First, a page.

That being so, I’m never surprised when one of my young lawyers starts multiplying the entities beyond necessity.


“Hey,” I’ll ask him the guy, “how come you haven’t taken the deposition of the adverse party yet? Don’t we have trial in four months on this case?”


“Yeah,” the young lawyer will say. “I’m going to, but first I want to depose this former employee of theirs who lives in California.”


“Why?” I ask, already knowing the answer.


“Because they fired him out of the blue right before they filed this lawsuit. Why would they do that unless he knew where the bodies were buried?”


“Maybe because he’s a screwup or they didn’t need him anymore. Maybe because he had bad breath.” I suggest. “Anyway, what ‘bodies’ are you talking about?”


“Well, there’s got to be something. Otherwise, why the heck would they do that?”


“OK,” I say. “So you are delaying taking a deposition that you know we must take to prepare for trial in order to take a deposition of a guy that might get us some good dirt, the precise nature of which you are not currently aware?”


“Yes!”


“No,” I say.


“Why not?” He asks.


“Because our job is to be Bob Ross, not Picasso.” I say.


“What does that mean?” He will ask, perplexed—but only if it’s the first time I’ve told him this.


“It means our job is to paint a simple picture as quickly and efficiently as possible, not a lady with both of her eyes on the same side of her face and her nose on top of her head. When you hear hoofbeats, you need to think of horses not zebras.”


If he gets that the guy will usually say something like, “but aren’t there times when you have to use your imagination, you know, think outside the box a little?”


“Yeah sure. There are times you have to ride the zebra, but this isn’t one of those times. For now, get back inside the box and paint a nice simple landscape because we have trial in six months.”


Sometimes I have to do a little more explaining because a lot of these young guys only have the vaguest idea of who Bob Ross was.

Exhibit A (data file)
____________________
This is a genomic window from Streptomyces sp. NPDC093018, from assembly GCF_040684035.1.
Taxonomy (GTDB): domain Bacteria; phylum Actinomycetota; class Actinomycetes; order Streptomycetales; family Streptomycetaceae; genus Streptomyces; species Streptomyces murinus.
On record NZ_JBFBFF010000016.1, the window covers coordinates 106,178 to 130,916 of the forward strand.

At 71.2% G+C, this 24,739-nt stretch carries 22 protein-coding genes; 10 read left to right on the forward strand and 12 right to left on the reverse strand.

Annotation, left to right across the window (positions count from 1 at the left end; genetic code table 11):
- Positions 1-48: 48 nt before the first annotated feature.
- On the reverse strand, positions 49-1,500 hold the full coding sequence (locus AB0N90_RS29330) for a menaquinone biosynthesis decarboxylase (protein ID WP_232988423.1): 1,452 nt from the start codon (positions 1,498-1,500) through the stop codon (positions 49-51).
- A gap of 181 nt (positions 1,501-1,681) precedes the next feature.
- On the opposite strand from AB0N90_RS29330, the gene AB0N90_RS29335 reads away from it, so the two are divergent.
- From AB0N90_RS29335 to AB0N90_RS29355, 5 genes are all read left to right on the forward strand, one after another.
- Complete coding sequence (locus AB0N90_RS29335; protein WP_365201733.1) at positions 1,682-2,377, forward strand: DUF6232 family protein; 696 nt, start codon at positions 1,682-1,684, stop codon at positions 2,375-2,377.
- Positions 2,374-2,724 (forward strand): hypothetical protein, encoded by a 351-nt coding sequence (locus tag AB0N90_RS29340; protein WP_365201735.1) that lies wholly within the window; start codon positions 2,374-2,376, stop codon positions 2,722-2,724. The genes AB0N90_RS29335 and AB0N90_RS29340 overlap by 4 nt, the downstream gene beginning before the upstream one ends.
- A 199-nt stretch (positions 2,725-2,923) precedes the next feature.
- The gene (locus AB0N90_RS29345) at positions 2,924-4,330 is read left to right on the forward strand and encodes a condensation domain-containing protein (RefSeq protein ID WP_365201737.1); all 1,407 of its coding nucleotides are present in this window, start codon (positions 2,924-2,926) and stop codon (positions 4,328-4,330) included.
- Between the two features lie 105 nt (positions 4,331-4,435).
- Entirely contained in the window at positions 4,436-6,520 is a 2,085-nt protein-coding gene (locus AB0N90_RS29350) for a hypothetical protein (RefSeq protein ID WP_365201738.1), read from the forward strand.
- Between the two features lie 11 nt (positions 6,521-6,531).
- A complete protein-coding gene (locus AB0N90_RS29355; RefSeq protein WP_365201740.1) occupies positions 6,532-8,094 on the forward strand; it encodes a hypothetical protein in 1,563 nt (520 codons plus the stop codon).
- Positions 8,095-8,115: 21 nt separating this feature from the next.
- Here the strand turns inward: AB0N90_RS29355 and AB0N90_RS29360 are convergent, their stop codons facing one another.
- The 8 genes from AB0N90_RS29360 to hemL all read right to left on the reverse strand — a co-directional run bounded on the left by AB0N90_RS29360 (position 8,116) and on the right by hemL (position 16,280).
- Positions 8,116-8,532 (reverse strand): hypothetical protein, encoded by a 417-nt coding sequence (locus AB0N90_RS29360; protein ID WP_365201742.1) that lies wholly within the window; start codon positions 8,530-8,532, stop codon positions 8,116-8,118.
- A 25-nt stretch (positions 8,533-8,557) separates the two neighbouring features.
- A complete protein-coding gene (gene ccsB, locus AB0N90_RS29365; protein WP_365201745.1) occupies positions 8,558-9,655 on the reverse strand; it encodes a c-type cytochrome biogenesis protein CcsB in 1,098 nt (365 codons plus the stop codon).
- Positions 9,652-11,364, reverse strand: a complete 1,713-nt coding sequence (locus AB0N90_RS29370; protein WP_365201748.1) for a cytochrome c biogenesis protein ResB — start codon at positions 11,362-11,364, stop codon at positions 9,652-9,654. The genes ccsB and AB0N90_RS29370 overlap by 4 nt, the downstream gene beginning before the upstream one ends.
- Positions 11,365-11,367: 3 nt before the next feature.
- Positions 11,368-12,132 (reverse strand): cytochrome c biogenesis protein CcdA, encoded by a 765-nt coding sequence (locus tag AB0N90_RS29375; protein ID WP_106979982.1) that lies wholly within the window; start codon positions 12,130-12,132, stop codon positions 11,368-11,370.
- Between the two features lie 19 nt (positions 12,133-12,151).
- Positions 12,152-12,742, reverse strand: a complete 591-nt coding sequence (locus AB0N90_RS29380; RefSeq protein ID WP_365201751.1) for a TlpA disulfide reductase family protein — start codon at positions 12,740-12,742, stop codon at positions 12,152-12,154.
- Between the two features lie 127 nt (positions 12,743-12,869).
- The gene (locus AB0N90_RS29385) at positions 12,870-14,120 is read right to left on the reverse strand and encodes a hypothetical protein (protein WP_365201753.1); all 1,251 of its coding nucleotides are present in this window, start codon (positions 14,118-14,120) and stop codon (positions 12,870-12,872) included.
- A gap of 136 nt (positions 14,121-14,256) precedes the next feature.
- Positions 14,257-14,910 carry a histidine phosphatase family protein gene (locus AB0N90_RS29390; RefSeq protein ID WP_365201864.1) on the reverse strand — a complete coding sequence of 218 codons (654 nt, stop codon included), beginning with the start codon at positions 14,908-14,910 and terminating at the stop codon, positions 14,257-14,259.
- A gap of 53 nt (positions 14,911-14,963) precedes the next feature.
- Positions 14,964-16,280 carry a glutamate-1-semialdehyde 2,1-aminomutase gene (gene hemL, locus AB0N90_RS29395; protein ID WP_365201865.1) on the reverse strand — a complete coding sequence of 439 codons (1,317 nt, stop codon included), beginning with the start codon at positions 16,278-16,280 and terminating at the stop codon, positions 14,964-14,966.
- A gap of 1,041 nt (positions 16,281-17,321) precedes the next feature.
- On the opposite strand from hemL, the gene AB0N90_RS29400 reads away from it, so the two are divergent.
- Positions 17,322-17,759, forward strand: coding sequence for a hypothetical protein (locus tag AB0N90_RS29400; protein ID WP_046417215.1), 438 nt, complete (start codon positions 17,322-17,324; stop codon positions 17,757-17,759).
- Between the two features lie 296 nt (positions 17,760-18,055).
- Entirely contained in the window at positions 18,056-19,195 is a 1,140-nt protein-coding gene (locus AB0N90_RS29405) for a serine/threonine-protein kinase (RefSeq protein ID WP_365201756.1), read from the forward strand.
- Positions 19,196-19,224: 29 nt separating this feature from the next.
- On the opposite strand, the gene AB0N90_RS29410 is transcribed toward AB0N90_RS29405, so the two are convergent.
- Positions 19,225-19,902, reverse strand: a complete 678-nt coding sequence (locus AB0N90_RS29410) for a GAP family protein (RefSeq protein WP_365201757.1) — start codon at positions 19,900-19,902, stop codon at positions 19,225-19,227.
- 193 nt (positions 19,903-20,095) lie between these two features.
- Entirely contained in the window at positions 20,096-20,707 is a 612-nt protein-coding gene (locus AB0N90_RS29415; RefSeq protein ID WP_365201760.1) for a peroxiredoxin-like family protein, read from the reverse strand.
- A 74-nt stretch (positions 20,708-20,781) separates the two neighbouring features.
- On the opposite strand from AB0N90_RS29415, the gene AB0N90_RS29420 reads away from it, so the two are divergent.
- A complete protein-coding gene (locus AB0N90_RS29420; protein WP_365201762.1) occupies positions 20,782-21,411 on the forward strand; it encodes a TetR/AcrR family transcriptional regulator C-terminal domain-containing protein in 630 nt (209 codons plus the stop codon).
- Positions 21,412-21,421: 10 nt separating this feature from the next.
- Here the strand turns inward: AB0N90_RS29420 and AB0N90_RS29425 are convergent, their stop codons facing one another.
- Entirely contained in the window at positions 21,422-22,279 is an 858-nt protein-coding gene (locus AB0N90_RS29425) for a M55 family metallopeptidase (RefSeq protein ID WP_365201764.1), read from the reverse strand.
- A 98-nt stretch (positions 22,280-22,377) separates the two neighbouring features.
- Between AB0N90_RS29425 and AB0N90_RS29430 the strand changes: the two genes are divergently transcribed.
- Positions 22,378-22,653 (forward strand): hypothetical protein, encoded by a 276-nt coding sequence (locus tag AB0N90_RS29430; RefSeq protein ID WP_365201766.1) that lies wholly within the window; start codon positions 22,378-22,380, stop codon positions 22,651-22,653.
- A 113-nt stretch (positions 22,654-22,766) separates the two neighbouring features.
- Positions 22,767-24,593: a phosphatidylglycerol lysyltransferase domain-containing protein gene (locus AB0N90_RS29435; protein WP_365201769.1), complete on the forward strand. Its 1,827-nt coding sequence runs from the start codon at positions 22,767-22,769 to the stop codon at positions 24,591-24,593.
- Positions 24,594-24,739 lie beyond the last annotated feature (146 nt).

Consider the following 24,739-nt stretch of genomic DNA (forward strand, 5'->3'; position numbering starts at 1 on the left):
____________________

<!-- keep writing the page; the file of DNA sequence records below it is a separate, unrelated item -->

Bob was a high school drop-out and twenty-year military veteran who learned to paint in the Air Force. He had no interest in the abstract, focusing instead on the best way to paint a tree. For eleven years in the 1980s and 90s he had a thirty-minute television show on PBS during which he would paint an entire portrait directly from his imagination, breaking down the process into simple steps that you could follow at home if so inclined. In terms of painting, he was Picasso’s polar opposite.


I watched enough Bob Ross to conclude that he was a man who (perhaps unconsciously) adhered to Occam’s Razor—he didn’t multiply the entities beyond the necessary. Bob kept it simple and conformed to Woodard’s zebra extrapolation by painting trees that looked like trees and clouds that looked like clouds instead of reaching for the exotic of the abstract. When Bob heard hoofbeats, he thought of horses and that is what he painted instead of trying to paint a lady with both of her eyes on the same side of her face like Picasso might have done.


To keep them from chasing zebras I encourage my young lawyers to respond to Chaos by applying Occam’s Razor and painting a Bob Ross of the most likely rather than a Picasso of the improbable—unless (of course), that is exactly what you need to do in the moment.

Because sometimes hoofbeats do mean a Zebra of the improbable is coming.


When that happens, the Zebra Jockey accepts the Is, adapts, and rides the heck out of it in order to make it what it could be.

197 views